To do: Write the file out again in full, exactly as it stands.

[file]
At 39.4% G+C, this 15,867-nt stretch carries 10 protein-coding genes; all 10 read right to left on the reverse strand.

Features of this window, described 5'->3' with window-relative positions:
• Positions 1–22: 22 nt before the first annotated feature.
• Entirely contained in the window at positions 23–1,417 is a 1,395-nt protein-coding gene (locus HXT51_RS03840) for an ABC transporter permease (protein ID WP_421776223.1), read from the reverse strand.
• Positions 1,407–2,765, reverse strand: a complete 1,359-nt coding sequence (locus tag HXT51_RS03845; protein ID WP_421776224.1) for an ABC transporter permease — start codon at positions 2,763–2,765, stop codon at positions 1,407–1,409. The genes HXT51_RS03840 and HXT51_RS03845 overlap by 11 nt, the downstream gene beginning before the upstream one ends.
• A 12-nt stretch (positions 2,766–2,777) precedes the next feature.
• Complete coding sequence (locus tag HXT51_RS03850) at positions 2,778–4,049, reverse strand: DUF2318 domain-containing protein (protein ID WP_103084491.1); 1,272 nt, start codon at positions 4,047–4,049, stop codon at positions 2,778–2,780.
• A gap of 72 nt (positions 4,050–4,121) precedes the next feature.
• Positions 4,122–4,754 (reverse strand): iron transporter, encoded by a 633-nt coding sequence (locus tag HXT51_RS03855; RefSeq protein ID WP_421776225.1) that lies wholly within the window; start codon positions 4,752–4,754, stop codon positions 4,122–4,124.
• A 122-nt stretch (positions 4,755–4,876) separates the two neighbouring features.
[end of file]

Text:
At 39.4% G+C, this 15,867-nt stretch carries 10 protein-coding genes; all 10 read right to left on the reverse strand.

Features of this window, described 5'->3' with window-relative positions:
• Positions 1–22: 22 nt before the first annotated feature.
• Entirely contained in the window at positions 23–1,417 is a 1,395-nt protein-coding gene (locus HXT51_RS03840) for an ABC transporter permease (protein ID WP_421776223.1), read from the reverse strand.
• Positions 1,407–2,765, reverse strand: a complete 1,359-nt coding sequence (locus tag HXT51_RS03845; protein ID WP_421776224.1) for an ABC transporter permease — start codon at positions 2,763–2,765, stop codon at positions 1,407–1,409. The genes HXT51_RS03840 and HXT51_RS03845 overlap by 11 nt, the downstream gene beginning before the upstream one ends.
• A 12-nt stretch (positions 2,766–2,777) precedes the next feature.
• Complete coding sequence (locus tag HXT51_RS03850) at positions 2,778–4,049, reverse strand: DUF2318 domain-containing protein (protein ID WP_103084491.1); 1,272 nt, start codon at positions 4,047–4,049, stop codon at positions 2,778–2,780.
• A gap of 72 nt (positions 4,050–4,121) precedes the next feature.
• Positions 4,122–4,754 (reverse strand): iron transporter, encoded by a 633-nt coding sequence (locus tag HXT51_RS03855; RefSeq protein ID WP_421776225.1) that lies wholly within the window; start codon positions 4,752–4,754, stop codon positions 4,122–4,124.
• A 122-nt stretch (positions 4,755–4,876) separates the two neighbouring features.